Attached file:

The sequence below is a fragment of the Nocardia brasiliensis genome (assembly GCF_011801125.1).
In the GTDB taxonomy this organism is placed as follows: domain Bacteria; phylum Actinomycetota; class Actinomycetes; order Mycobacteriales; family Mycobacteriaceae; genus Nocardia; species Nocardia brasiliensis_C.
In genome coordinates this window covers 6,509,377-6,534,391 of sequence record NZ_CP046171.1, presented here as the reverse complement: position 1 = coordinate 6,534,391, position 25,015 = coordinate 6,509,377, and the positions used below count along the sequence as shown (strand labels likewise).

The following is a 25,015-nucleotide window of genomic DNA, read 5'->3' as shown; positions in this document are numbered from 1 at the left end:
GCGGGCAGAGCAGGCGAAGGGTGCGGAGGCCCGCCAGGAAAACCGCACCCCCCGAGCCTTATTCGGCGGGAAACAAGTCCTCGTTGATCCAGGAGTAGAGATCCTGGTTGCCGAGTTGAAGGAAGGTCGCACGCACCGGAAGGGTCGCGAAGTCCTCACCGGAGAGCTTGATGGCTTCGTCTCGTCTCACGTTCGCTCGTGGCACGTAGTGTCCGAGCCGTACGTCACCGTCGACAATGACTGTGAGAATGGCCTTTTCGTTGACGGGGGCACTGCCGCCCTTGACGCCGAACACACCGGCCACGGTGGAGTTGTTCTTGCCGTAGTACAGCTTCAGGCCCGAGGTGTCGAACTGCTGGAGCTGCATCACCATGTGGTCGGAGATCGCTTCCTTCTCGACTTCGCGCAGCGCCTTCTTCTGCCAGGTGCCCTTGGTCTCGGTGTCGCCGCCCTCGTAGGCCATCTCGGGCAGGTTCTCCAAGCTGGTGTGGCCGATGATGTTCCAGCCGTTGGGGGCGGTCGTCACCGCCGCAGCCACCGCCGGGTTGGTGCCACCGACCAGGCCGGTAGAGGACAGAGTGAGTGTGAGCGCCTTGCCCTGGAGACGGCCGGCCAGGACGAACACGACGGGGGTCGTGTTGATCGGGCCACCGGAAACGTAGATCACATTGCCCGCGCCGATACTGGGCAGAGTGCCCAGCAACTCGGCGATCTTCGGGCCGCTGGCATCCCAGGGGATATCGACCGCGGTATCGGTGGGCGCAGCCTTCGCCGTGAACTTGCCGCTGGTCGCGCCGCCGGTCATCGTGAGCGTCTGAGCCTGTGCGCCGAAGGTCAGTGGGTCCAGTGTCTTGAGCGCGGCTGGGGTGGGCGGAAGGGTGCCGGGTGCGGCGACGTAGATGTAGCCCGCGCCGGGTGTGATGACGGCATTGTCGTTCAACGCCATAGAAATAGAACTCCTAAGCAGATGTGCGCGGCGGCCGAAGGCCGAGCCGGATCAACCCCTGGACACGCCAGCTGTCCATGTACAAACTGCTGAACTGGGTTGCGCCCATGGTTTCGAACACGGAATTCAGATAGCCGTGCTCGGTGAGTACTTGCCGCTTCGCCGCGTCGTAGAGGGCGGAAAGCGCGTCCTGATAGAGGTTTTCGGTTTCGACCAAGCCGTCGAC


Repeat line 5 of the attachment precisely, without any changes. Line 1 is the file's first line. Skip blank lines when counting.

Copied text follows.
GCGGGCAGAGCAGGCGAAGGGTGCGGAGGCCCGCCAGGAAAACCGCACCCCCCGAGCCTTATTCGGCGGGAAACAAGTCCTCGTTGATCCAGGAGTAGAGATCCTGGTTGCCGAGTTGAAGGAAGGTCGCACGCACCGGAAGGGTCGCGAAGTCCTCACCGGAGAGCTTGATGGCTTCGTCTCGTCTCACGTTCGCTCGTGGCACGTAGTGTCCGAGCCGTACGTCACCGTCGACAATGACTGTGAGAATGGCCTTTTCGTTGACGGGGGCACTGCCGCCCTTGACGCCGAACACACCGGCCACGGTGGAGTTGTTCTTGCCGTAGTACAGCTTCAGGCCCGAGGTGTCGAACTGCTGGAGCTGCATCACCATGTGGTCGGAGATCGCTTCCTTCTCGACTTCGCGCAGCGCCTTCTTCTGCCAGGTGCCCTTGGTCTCGGTGTCGCCGCCCTCGTAGGCCATCTCGGGCAGGTTCTCCAAGCTGGTGTGGCCGATGATGTTCCAGCCGTTGGGGGCGGTCGTCACCGCCGCAGCCACCGCCGGGTTGGTGCCACCGACCAGGCCGGTAGAGGACAGAGTGAGTGTGAGCGCCTTGCCCTGGAGACGGCCGGCCAGGACGAACACGACGGGGGTCGTGTTGATCGGGCCACCGGAAACGTAGATCACATTGCCCGCGCCGATACTGGGCAGAGTGCCCAGCAACTCGGCGATCTTCGGGCCGCTGGCATCCCAGGGGATATCGACCGCGGTATCGGTGGGCGCAGCCTTCGCCGTGAACTTGCCGCTGGTCGCGCCGCCGGTCATCGTGAGCGTCTGAGCCTGTGCGCCGAAGGTCAGTGGGTCCAGTGTCTTGAGCGCGGCTGGGGTGGGCGGAAGGGTGCCGGGTGCGGCGACGTAGATGTAGCCCGCGCCGGGTGTGATGACGGCATTGTCGTTCAACGCCATAGAAATAGAACTCCTAAGCAGATGTGCGCGGCGGCCGAAGGCCGAGCCGGATCAACCCCTGGACACGCCAGCTGTCCATGTACAAACTGCTGAACTGGGTTGCGCCCATGGTTTCGAACACGGAATTCAGATAGCCGTGCTCGGTGAGTACTTGCCGCTTCGCCGCGTCGTAGAGGGCGGAAAGCGCGTCCTGATAGAGGTTTTCGGTTTCGACCAAGCCGTCGAC